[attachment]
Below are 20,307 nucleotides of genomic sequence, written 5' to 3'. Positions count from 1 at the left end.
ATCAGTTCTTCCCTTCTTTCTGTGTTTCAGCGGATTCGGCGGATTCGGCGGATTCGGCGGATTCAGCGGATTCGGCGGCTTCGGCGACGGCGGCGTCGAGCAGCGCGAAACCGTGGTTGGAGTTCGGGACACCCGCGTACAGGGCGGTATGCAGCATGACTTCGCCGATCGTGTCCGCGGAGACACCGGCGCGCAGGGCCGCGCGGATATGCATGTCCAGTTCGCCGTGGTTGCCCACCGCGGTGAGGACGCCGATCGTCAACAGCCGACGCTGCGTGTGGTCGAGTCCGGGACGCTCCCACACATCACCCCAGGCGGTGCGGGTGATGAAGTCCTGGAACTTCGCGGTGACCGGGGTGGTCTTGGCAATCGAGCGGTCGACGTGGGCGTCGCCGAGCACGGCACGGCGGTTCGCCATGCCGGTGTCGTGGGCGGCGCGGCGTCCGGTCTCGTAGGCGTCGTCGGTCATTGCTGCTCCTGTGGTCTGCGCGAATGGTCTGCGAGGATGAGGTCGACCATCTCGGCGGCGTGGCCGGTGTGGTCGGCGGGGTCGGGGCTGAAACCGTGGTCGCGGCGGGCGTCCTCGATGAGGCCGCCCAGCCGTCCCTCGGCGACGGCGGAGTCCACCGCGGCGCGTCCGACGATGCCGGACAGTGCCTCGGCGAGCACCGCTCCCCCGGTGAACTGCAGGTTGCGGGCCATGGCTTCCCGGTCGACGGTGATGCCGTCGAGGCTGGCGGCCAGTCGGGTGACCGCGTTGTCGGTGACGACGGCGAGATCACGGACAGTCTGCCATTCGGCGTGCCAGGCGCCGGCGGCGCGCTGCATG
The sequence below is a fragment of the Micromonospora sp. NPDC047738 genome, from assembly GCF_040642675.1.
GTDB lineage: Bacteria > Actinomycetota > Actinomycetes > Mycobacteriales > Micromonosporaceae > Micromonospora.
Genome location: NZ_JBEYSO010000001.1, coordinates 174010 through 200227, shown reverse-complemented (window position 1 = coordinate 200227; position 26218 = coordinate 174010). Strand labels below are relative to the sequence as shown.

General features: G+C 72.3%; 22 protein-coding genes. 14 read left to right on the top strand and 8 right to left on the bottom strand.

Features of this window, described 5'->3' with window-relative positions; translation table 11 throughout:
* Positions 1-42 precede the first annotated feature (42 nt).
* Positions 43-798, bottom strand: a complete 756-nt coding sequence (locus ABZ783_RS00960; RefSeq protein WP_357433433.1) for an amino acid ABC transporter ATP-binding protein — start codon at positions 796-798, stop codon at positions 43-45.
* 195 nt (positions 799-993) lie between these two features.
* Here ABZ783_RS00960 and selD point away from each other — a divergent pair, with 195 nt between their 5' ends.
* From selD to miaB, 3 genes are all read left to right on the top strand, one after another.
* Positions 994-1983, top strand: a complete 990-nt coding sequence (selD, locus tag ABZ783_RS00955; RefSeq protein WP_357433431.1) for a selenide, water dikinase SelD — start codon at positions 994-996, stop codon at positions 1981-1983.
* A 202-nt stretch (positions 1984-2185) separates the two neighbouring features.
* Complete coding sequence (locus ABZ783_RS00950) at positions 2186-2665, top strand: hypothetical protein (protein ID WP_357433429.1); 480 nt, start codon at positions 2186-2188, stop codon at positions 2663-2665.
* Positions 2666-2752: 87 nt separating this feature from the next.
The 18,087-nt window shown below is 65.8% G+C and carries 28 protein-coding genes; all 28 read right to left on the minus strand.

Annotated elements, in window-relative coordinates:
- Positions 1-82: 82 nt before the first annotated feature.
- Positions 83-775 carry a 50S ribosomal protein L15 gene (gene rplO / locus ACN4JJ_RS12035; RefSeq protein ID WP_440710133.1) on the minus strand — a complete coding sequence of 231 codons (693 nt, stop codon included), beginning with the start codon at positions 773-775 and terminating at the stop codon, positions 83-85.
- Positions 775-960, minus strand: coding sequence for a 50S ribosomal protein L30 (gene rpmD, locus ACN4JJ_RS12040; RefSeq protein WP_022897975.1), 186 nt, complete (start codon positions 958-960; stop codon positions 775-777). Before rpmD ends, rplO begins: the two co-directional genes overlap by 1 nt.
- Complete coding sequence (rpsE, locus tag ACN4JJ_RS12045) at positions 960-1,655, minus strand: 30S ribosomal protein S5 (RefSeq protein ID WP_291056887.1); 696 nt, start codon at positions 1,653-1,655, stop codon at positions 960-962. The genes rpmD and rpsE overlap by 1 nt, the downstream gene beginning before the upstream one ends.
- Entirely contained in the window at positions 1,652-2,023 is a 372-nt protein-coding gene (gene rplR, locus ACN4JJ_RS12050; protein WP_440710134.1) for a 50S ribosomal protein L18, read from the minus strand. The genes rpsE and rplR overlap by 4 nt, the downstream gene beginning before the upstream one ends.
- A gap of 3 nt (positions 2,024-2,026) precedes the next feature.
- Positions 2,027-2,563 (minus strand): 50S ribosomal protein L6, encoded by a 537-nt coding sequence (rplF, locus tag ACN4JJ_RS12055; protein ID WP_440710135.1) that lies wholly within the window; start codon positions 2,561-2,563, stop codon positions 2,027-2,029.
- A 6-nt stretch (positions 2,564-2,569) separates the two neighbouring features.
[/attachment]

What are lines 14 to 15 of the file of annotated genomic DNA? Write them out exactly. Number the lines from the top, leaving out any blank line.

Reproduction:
* A 202-nt stretch (positions 1984-2185) separates the two neighbouring features.
* Complete coding sequence (locus ABZ783_RS00950) at positions 2186-2665, top strand: hypothetical protein (protein ID WP_357433429.1); 480 nt, start codon at positions 2186-2188, stop codon at positions 2663-2665.